Three Imaginary Girls

Seattle's Indie-Pop Press – Music Reviews, Film Reviews, and Big Fun

It has been almost 20 years since J Mascis and Lou Barlow recorded as the venerable Dinosaur Jr. Sure, Mascis carried on with the Dinosaur Jr. moniker while Barlow formed a band you might have heard of called Sebadoh, but listening to Beyond you wonder why they ever split up and what took them so darn long to start playing together again. The album has all the energy of what you might expect from rockers half their age and Dinosaur Jr. churn out an album that lets you (well, me) relive my youth while still sounding fresh and exciting.

The best thing about Dinosaur Jr. has always been the way they can sound like it took absolutely no effort to the record the song. It's almost as if they show up at the studio, start playing, songs write themselves, and suddenly they have a new album in the can. Maybe it's the laidback vocal style of both Mascis and Barlow, but there is such an ease to a good Dinosaur Jr. song you at the same time feel you could record the song and that it would be impossible to repeat. And somehow, in their first collaboration since 1989, Mascis, Barlow, and drummer Emmett Murphy hit it in stride from the very first moments of “Almost Ready,” a free-wheeling Mascis song that is as archetypal Dinosaur Jr. song as has ever been recorded. The song just careens along jumping back from the guitars riffs to Mascis’ slurred out vocals. Many bands spend their whole career trying to mimic this style of effortless modern rock and never come close, so to hear Dinosaur Jr. return to it like they never left is remarkable.

The opener isn’t the only song that recaptures the dynamism of early Dinosaur Jr. “Back To Your Heart”, with Barlow on lead vocals crushes along, yet thanks to Barlow’s voice, doesn’t get lost in the rough guitars, instead it stays oddly charming (and shows that Mascis is making up for his past mistakes by letting Lou even have a couple of songs of his own under the Dinosaur Jr. name). Barlow’s other song, “Lightning Bulb” is more Sebadoh than anything, but it has more growl than we’re heard from Sebadoh, probably thanks to Mascis and Murphy’s strong rhythm section. Slower songs like “Crumble” somehow encapsulate the sounds of both Dinosaur Jr. and Sebadoh (which, I suppose, isn’t surprising), with Mascis’ lazy vocals dripping over the guitars. “This is All I Came to Do” captures the slacker genius of J Mascis, as it opens with the towering guitars that lead to Mascis’ indistinct vocals that have as much drawl as anyone from Massachusetts should have any right. “Been There All the Time” is a Dinosaur Jr. rock anthem, built on the same frame as “Feel the Pain,” with the song-long guitar solo that keeps the song afloat as Mascis pitches water with his half-howled vocals before the roaring chorus takes the song to its proper heights. If anything, just hearing this song or “Almost Ready” will make any of us in our late 20s or early 30s feel like its 1991 all over again.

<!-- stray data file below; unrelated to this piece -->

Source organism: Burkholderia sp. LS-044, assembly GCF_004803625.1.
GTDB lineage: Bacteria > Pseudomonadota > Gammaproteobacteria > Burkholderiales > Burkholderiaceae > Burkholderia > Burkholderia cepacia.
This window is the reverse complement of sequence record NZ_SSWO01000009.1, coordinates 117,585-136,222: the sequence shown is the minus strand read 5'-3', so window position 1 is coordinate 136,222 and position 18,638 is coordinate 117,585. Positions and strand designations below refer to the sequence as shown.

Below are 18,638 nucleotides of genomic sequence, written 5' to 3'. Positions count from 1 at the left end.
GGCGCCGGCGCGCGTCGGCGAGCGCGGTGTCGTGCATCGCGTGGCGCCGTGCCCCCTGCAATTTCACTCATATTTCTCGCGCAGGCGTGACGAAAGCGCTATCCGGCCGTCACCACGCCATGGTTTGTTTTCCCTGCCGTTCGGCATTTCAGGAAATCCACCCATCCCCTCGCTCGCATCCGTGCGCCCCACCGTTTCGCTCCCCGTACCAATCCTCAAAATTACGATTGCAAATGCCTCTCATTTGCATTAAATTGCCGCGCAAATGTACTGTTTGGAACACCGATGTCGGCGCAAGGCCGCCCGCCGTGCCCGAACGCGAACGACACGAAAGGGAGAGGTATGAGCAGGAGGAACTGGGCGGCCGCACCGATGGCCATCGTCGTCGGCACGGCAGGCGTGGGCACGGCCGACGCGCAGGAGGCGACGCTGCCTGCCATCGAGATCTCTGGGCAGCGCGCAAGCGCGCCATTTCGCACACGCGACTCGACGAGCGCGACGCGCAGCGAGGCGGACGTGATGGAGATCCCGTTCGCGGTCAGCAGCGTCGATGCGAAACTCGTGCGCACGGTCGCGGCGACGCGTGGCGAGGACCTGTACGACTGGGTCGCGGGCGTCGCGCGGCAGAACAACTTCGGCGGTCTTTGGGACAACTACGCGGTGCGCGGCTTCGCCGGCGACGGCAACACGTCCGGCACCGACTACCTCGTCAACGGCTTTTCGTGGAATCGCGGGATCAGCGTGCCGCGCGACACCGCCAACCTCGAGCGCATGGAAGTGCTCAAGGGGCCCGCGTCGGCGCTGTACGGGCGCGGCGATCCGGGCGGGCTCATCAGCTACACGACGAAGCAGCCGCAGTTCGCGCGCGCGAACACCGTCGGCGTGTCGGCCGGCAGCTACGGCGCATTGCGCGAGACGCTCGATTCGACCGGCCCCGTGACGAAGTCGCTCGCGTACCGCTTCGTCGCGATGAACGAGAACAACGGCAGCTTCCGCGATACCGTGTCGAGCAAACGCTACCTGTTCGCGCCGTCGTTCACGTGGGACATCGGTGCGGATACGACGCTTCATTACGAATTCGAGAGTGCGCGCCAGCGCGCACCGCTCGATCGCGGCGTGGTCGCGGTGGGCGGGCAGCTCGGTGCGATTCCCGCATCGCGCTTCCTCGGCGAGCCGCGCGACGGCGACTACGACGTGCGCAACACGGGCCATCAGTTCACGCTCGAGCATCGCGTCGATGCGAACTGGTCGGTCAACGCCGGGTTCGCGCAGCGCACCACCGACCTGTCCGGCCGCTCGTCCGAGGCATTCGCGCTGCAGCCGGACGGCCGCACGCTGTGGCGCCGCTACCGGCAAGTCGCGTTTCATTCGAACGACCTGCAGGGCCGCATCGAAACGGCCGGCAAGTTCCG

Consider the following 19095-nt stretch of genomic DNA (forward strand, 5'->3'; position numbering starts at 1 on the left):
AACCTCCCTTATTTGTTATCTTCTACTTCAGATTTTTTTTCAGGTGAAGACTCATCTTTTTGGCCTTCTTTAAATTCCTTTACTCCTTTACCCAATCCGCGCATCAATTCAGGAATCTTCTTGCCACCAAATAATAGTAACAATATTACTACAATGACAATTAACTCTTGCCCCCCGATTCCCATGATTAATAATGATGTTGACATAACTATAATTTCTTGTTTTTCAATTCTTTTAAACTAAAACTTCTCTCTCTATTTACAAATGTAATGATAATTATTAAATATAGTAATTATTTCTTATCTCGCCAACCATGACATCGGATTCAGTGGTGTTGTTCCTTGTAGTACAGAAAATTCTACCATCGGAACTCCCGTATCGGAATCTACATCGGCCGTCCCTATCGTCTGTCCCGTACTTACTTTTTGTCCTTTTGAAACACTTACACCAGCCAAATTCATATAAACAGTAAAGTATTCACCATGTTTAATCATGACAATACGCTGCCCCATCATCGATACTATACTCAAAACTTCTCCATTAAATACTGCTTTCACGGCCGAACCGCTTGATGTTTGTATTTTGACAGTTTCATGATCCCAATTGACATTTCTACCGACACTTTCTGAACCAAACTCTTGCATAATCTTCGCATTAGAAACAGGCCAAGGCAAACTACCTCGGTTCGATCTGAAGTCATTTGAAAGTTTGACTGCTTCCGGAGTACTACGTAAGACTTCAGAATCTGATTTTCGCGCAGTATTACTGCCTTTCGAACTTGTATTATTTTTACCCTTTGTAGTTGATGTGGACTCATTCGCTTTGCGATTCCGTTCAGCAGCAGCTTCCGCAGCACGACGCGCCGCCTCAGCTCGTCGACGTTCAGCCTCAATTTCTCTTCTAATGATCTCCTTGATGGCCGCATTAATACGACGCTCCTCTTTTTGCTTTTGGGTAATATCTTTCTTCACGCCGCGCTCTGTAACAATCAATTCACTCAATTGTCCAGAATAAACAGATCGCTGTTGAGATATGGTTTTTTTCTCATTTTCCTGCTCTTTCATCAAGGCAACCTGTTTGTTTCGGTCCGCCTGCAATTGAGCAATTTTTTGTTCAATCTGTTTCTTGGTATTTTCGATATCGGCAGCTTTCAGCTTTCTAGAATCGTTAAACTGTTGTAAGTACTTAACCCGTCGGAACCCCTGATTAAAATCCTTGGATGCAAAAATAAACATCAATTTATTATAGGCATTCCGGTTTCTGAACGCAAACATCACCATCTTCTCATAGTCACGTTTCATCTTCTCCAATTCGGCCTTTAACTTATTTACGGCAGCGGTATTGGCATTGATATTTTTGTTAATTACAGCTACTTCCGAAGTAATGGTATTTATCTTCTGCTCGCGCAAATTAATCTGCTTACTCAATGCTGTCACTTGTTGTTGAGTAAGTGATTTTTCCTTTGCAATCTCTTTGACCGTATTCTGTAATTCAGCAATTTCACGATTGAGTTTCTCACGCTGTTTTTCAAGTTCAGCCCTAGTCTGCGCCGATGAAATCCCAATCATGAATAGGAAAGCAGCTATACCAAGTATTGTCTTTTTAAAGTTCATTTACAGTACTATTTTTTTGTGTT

A couple misstep can be found, like the overly aggressive “It’s Me,” which just seems out of place in the footloose Beyond while the sort-of-pleasant “We’re Not Alone” is just a little too restrained to feel. However, the same might be said for “I Got Lost,” yet something about the way the song is constructed makes it seem like less of a misfit child on the album, with the odd out-of-tune harmonies and the rolling drums. The album closes with “What If I knew,” a bittersweet reflection from a band that has never gotten its proper due – then again, maybe they just like it that way.

It is hard to not compare the return of Dinosaur Jr. with the return of Galdalf the Grey as Gandalf the White, most thanks to J Mascis’ startling white locks, but the comparison is apt. Dinosaur Jr. have always been the D&D playing slacker nerds from down the street who disappeared into their basement the minute school got out. Sure, they’re smart and could be successful, but really, that takes more work and would be less fun than just riding the slacker inertia. To some, it might seem odd that after all this time that Dinosaur Jr. would reform – heck, with the success of the Pixies revival it could easily be seen as a chance to get some of that prize – but really, it feels more like some guys who knew that someday they would have to come back together to finish some business. Whether or not this is the last journey of Dinosaur Jr., we’ll have to wait and see, but Beyond is far from a throw-away reunion.